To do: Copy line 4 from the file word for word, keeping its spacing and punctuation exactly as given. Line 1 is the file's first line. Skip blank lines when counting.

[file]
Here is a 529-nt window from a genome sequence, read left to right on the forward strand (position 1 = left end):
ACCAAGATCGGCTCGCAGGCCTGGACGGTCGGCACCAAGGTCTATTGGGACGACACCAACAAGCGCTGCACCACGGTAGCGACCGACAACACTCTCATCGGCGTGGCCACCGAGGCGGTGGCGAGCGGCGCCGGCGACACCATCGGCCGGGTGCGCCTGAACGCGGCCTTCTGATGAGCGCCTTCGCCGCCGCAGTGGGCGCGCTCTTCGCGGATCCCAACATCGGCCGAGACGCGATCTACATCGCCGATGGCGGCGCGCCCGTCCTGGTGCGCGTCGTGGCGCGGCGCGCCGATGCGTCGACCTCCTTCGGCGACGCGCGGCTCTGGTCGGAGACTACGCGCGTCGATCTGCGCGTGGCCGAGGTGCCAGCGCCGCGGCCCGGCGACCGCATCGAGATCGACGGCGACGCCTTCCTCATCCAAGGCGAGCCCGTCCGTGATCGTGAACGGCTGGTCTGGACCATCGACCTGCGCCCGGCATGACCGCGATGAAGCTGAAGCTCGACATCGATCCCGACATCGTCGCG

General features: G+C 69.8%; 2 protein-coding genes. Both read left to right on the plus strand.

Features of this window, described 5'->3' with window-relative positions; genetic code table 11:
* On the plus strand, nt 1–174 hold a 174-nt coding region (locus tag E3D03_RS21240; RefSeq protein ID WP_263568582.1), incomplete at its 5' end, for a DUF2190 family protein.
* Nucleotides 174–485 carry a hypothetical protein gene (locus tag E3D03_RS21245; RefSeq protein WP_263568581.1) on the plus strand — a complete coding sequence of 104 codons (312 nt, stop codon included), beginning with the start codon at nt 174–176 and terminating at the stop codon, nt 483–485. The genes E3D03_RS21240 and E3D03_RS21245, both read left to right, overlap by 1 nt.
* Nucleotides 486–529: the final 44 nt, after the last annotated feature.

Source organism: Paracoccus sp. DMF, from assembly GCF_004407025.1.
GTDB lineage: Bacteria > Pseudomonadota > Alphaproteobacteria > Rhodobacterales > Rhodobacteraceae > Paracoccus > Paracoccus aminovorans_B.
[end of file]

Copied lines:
Features of this window, described 5'->3' with window-relative positions; genetic code table 11: